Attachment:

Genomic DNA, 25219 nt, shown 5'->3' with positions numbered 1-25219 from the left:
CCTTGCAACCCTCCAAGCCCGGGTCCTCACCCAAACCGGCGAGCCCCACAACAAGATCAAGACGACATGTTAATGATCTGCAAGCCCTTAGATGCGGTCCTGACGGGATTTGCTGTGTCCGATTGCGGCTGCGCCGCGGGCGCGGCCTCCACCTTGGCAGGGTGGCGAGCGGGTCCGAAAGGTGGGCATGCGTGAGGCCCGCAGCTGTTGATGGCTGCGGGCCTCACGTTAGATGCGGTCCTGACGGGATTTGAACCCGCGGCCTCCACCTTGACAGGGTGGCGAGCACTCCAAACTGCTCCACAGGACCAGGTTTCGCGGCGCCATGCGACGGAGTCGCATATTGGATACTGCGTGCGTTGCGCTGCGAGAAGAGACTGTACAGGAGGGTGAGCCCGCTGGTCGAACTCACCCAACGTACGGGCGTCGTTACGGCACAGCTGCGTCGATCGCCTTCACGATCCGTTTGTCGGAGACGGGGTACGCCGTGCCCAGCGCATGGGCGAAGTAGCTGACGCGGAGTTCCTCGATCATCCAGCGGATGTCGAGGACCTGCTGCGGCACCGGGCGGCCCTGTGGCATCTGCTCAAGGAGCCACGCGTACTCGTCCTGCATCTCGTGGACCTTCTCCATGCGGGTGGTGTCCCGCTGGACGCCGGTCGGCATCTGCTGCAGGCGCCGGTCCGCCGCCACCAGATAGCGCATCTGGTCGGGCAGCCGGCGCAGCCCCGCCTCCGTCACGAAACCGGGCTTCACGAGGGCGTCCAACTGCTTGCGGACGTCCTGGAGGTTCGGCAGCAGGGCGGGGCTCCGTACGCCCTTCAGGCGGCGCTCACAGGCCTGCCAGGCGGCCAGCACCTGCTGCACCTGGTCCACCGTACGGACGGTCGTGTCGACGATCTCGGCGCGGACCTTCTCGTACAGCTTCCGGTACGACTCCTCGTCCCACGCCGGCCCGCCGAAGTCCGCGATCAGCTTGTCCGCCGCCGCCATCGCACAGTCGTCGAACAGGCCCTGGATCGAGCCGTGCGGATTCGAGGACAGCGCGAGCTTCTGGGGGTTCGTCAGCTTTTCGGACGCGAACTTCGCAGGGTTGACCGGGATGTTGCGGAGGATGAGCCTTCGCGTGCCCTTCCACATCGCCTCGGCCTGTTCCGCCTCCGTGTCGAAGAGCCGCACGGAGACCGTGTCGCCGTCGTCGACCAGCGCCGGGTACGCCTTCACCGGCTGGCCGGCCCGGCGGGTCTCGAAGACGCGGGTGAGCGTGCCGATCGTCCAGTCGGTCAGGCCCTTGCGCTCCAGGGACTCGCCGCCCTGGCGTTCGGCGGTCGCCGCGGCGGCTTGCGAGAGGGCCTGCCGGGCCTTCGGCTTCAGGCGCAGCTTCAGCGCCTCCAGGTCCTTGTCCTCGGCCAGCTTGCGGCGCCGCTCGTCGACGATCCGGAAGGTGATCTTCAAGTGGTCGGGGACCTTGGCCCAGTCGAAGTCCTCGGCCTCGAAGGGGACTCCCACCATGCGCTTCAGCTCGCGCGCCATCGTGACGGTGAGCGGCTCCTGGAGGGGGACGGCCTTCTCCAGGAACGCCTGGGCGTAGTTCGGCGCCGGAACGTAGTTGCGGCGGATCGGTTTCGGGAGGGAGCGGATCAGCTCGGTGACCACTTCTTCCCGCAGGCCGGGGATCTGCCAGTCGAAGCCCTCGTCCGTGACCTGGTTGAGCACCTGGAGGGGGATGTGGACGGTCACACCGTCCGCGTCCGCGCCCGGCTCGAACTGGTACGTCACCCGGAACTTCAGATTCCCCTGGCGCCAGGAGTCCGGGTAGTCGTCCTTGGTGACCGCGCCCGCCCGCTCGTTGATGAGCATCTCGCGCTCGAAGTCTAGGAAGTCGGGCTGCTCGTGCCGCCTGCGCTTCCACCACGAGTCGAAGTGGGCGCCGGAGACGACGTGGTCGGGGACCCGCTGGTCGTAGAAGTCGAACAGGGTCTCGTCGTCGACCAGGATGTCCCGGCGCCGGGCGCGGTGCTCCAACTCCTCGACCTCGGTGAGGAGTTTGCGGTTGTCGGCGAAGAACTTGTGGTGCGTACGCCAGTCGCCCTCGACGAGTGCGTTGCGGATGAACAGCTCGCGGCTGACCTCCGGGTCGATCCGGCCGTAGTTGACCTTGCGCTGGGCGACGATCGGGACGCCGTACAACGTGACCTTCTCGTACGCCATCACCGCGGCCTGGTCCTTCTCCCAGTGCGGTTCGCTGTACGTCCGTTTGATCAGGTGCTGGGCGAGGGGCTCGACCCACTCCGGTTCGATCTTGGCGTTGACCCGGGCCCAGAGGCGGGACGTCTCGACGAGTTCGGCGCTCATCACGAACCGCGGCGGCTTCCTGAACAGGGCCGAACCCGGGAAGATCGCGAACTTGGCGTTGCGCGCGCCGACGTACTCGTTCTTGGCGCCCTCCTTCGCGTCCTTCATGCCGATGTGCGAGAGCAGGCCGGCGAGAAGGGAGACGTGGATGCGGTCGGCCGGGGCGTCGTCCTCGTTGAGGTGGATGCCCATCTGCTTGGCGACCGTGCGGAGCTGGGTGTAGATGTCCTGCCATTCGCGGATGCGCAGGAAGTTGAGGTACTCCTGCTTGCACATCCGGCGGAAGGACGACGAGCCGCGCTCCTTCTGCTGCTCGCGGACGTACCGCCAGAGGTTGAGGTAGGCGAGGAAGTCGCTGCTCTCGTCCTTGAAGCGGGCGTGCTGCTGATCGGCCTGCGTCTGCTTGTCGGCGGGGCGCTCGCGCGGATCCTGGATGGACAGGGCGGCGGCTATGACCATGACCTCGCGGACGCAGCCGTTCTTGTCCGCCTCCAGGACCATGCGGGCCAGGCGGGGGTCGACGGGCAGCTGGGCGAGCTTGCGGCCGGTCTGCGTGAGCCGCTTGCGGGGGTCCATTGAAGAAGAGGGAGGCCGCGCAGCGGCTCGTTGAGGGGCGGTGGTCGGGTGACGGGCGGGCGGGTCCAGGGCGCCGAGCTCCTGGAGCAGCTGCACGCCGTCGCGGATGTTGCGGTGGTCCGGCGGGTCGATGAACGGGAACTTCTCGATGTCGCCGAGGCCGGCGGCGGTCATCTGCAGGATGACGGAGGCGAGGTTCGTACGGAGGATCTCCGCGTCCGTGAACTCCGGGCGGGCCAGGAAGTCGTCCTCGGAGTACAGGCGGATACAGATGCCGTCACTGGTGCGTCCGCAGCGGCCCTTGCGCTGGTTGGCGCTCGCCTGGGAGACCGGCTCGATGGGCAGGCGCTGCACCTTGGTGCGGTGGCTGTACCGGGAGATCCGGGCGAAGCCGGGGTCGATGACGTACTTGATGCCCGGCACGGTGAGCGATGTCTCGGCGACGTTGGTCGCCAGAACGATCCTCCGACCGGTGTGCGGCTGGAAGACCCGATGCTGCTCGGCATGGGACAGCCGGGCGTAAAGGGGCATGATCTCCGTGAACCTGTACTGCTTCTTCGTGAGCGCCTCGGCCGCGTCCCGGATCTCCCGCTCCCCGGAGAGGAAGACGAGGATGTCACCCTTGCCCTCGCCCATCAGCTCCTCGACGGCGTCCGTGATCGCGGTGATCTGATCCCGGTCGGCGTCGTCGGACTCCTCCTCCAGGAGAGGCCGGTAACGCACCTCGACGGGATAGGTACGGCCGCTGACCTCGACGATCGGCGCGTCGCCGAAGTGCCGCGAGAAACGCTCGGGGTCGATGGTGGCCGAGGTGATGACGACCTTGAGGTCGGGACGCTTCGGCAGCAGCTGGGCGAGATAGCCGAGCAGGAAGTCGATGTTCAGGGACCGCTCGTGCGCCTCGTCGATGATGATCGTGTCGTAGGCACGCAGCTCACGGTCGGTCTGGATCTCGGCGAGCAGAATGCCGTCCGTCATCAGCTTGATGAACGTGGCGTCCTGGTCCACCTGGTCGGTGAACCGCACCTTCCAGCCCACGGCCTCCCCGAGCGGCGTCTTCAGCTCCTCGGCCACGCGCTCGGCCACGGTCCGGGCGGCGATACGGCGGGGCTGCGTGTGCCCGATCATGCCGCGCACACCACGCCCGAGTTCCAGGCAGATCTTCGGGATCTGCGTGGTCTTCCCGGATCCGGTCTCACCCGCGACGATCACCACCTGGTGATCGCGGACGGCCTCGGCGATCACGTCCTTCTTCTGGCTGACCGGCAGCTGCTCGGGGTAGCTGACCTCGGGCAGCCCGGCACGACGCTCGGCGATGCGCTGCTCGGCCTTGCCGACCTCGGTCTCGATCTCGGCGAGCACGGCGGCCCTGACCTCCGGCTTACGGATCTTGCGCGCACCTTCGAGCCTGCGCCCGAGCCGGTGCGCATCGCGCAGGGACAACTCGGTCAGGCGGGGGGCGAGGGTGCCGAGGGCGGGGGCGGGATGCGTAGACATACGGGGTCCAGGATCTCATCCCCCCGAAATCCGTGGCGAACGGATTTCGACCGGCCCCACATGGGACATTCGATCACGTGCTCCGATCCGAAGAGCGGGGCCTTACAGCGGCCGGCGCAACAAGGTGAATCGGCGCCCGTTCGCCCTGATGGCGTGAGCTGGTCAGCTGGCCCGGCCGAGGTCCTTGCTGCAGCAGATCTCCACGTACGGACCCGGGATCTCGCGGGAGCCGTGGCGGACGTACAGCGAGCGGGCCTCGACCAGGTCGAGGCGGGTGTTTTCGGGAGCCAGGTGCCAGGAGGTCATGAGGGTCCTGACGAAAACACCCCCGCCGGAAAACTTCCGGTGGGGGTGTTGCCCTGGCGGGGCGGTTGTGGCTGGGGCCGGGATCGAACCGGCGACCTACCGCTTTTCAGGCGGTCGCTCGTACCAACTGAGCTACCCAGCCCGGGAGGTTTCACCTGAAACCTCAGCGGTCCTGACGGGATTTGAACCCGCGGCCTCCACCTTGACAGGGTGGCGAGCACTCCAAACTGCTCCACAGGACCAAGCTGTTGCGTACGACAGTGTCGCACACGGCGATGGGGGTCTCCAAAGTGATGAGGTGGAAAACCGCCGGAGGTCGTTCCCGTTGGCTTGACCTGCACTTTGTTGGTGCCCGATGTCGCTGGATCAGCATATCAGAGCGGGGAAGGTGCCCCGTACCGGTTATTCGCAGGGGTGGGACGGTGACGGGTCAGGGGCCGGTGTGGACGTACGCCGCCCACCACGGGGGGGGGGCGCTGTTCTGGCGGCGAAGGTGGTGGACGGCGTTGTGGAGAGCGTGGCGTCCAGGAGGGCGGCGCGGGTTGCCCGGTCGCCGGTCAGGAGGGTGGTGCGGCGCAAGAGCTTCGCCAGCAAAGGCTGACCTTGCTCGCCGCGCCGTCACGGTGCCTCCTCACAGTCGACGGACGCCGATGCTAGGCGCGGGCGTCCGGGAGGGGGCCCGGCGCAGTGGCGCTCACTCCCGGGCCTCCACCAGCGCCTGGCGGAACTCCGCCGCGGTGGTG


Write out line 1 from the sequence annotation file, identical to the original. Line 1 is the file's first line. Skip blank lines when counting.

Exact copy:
Genomic DNA, 25219 nt, shown 5'->3' with positions numbered 1-25219 from the left: